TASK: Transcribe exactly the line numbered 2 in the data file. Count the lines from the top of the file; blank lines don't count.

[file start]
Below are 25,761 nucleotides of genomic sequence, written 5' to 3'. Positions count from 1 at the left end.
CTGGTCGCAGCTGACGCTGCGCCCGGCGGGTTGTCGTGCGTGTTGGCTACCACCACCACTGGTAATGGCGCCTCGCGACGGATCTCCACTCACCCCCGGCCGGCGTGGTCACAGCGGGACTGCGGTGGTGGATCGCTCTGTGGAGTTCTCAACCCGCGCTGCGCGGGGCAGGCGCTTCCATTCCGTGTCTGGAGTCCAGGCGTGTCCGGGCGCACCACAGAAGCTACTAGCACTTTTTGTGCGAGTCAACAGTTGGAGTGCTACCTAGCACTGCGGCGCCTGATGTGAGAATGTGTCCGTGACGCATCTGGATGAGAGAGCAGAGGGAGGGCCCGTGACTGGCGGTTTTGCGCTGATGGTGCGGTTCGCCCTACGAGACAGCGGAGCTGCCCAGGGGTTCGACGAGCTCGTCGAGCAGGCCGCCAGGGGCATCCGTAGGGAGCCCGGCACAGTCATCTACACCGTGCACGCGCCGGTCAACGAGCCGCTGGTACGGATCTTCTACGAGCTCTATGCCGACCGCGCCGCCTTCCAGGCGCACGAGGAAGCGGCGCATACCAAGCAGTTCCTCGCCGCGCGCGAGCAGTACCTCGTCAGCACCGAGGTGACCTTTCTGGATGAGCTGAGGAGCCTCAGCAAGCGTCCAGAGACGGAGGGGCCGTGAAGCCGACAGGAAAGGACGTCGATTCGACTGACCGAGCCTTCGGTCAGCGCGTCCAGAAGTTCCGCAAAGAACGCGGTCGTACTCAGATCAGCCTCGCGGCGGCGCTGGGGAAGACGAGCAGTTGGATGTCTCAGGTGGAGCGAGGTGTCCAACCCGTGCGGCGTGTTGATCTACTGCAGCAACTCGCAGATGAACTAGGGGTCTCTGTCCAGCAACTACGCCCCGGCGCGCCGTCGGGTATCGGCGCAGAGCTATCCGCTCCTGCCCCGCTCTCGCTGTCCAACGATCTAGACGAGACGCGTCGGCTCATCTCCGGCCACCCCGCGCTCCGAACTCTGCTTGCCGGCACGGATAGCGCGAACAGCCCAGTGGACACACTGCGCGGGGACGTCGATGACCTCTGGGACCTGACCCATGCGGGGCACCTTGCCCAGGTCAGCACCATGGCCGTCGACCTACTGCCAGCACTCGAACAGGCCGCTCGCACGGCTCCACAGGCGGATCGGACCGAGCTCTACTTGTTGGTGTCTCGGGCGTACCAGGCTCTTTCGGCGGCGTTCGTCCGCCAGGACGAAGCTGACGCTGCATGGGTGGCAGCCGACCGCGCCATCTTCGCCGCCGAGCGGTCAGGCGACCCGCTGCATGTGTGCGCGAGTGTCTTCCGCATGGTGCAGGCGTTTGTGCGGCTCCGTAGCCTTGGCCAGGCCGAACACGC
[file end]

CTGGTCGCAGCTGACGCTGCGCCCGGCGGGTTGTCGTGCGTGTTGGCTACCACCACCACTGGTAATGGCGCCTCGCGACGGATCTCCACTCACCCCCGGCCGGCGTGGTCACAGCGGGACTGCGGTGGTGGATCGCTCTGTGGAGTTCTCAACCCGCGCTGCGCGGGGCAGGCGCTTCCATTCCGTGTCTGGAGTCCAGGCGTGTCCGGGCGCACCACAGAAGCTACTAGCACTTTTTGTGCGAGTCAACAGTTGGAGTGCTACCTAGCACTGCGGCGCCTGATGTGAGAATGTGTCCGTGACGCATCTGGATGAGAGAGCAGAGGGAGGGCCCGTGACTGGCGGTTTTGCGCTGATGGTGCGGTTCGCCCTACGAGACAGCGGAGCTGCCCAGGGGTTCGACGAGCTCGTCGAGCAGGCCGCCAGGGGCATCCGTAGGGAGCCCGGCACAGTCATCTACACCGTGCACGCGCCGGTCAACGAGCCGCTGGTACGGATCTTCTACGAGCTCTATGCCGACCGCGCCGCCTTCCAGGCGCACGAGGAAGCGGCGCATACCAAGCAGTTCCTCGCCGCGCGCGAGCAGTACCTCGTCAGCACCGAGGTGACCTTTCTGGATGAGCTGAGGAGCCTCAGCAAGCGTCCAGAGACGGAGGGGCCGTGAAGCCGACAGGAAAGGACGTCGATTCGACTGACCGAGCCTTCGGTCAGCGCGTCCAGAAGTTCCGCAAAGAACGCGGTCGTACTCAGATCAGCCTCGCGGCGGCGCTGGGGAAGACGAGCAGTTGGATGTCTCAGGTGGAGCGAGGTGTCCAACCCGTGCGGCGTGTTGATCTACTGCAGCAACTCGCAGATGAACTAGGGGTCTCTGTCCAGCAACTACGCCCCGGCGCGCCGTCGGGTATCGGCGCAGAGCTATCCGCTCCTGCCCCGCTCTCGCTGTCCAACGATCTAGACGAGACGCGTCGGCTCATCTCCGGCCACCCCGCGCTCCGAACTCTGCTTGCCGGCACGGATAGCGCGAACAGCCCAGTGGACACACTGCGCGGGGACGTCGATGACCTCTGGGACCTGACCCATGCGGGGCACCTTGCCCAGGTCAGCACCATGGCCGTCGACCTACTGCCAGCACTCGAACAGGCCGCTCGCACGGCTCCACAGGCGGATCGGACCGAGCTCTACTTGTTGGTGTCTCGGGCGTACCAGGCTCTTTCGGCGGCGTTCGTCCGCCAGGACGAAGCTGACGCTGCATGGGTGGCAGCCGACCGCGCCATCTTCGCCGCCGAGCGGTCAGGCGACCCGCTGCATGTGTGCGCGAGTGTCTTCCGCATGGTGCAGGCGTTTGTGCGGCTCCGTAGCCTTGGCCAGGCCGAACACGC